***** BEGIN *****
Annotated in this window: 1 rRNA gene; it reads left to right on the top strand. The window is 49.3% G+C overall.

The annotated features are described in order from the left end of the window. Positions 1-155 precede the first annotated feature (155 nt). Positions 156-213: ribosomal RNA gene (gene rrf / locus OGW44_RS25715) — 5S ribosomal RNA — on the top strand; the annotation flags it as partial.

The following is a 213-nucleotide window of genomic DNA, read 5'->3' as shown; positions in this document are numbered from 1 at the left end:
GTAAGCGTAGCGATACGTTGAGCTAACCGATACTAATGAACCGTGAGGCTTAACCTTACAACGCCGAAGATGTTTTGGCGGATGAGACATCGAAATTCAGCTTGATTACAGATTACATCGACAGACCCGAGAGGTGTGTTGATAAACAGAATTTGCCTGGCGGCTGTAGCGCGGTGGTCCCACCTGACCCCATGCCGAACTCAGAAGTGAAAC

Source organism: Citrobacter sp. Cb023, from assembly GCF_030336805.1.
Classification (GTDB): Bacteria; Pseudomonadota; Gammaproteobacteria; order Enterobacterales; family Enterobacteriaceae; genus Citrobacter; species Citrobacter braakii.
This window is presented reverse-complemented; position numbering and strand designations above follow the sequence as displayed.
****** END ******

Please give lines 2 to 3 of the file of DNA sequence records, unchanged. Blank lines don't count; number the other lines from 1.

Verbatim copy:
The annotated features are described in order from the left end of the window. Positions 1-155 precede the first annotated feature (155 nt). Positions 156-213: ribosomal RNA gene (gene rrf / locus OGW44_RS25715) — 5S ribosomal RNA — on the top strand; the annotation flags it as partial.

The following is a 213-nucleotide window of genomic DNA, read 5'->3' as shown; positions in this document are numbered from 1 at the left end: